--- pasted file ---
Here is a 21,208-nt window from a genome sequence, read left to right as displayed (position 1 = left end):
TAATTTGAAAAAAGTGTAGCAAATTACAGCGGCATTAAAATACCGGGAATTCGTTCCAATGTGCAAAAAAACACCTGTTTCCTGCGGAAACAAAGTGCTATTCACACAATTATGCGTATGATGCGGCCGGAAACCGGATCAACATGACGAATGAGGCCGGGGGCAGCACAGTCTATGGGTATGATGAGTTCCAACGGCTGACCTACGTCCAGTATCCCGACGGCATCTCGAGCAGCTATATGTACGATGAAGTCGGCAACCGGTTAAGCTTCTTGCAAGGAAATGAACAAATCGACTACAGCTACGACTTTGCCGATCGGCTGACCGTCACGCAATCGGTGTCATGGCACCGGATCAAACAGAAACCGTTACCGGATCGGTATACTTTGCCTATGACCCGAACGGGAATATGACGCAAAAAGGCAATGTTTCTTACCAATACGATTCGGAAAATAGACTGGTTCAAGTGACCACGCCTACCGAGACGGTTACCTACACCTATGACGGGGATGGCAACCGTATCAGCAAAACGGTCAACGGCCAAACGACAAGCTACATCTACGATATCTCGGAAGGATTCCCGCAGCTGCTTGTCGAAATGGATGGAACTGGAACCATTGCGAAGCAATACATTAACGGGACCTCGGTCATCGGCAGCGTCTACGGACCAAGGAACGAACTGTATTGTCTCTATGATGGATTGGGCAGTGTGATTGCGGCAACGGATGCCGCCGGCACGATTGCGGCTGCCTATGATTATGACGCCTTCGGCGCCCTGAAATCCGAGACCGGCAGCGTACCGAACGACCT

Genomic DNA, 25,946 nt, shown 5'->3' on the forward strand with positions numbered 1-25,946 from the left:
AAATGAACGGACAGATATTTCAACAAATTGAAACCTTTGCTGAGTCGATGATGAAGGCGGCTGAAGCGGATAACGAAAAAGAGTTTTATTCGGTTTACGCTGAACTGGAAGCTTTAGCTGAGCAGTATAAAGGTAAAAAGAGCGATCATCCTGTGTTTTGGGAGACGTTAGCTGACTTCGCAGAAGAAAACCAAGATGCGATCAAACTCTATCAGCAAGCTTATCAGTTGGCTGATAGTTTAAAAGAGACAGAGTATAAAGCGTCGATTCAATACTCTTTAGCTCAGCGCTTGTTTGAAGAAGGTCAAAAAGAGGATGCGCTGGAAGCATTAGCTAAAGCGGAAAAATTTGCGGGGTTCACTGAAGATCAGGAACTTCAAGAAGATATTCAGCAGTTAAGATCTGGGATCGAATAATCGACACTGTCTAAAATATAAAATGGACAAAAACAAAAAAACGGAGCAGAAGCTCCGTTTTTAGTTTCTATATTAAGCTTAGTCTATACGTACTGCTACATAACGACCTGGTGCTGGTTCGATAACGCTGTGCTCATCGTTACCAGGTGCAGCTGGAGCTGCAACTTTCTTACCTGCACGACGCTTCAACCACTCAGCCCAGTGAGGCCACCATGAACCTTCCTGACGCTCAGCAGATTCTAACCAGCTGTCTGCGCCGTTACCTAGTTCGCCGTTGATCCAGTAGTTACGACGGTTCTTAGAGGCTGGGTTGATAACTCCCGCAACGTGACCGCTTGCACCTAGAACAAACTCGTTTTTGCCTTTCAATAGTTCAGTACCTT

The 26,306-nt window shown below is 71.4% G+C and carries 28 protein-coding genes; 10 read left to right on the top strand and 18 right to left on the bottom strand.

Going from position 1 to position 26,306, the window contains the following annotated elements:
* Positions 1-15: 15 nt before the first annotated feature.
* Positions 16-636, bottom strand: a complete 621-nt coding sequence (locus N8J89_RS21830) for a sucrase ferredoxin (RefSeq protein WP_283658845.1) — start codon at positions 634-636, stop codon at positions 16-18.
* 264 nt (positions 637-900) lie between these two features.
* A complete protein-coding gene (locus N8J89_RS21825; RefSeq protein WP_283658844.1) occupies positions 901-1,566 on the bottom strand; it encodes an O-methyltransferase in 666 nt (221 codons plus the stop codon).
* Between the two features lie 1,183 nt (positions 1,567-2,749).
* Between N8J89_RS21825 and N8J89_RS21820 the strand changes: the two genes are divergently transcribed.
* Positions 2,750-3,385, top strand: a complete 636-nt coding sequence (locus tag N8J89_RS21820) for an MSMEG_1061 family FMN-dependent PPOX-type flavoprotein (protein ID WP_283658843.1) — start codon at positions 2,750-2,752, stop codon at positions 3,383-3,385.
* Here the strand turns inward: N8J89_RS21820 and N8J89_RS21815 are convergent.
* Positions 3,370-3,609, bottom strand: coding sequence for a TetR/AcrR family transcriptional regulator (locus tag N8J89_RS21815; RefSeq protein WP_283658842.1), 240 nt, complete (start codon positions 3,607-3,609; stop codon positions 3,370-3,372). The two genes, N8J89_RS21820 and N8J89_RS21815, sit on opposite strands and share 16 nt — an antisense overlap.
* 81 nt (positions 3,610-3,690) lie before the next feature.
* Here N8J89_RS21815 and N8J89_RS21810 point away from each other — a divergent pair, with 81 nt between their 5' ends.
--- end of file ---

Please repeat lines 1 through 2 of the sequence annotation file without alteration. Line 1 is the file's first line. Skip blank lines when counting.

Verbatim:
Here is a 21,208-nt window from a genome sequence, read left to right as displayed (position 1 = left end):
TAATTTGAAAAAAGTGTAGCAAATTACAGCGGCATTAAAATACCGGGAATTCGTTCCAATGTGCAAAAAAACACCTGTTTCCTGCGGAAACAAAGTGCTATTCACACAATTATGCGTATGATGCGGCCGGAAACCGGATCAACATGACGAATGAGGCCGGGGGCAGCACAGTCTATGGGTATGATGAGTTCCAACGGCTGACCTACGTCCAGTATCCCGACGGCATCTCGAGCAGCTATATGTACGATGAAGTCGGCAACCGGTTAAGCTTCTTGCAAGGAAATGAACAAATCGACTACAGCTACGACTTTGCCGATCGGCTGACCGTCACGCAATCGGTGTCATGGCACCGGATCAAACAGAAACCGTTACCGGATCGGTATACTTTGCCTATGACCCGAACGGGAATATGACGCAAAAAGGCAATGTTTCTTACCAATACGATTCGGAAAATAGACTGGTTCAAGTGACCACGCCTACCGAGACGGTTACCTACACCTATGACGGGGATGGCAACCGTATCAGCAAAACGGTCAACGGCCAAACGACAAGCTACATCTACGATATCTCGGAAGGATTCCCGCAGCTGCTTGTCGAAATGGATGGAACTGGAACCATTGCGAAGCAATACATTAACGGGACCTCGGTCATCGGCAGCGTCTACGGACCAAGGAACGAACTGTATTGTCTCTATGATGGATTGGGCAGTGTGATTGCGGCAACGGATGCCGCCGGCACGATTGCGGCTGCCTATGATTATGACGCCTTCGGCGCCCTGAAATCCGAGACCGGCAGCGTACCGAACGACCT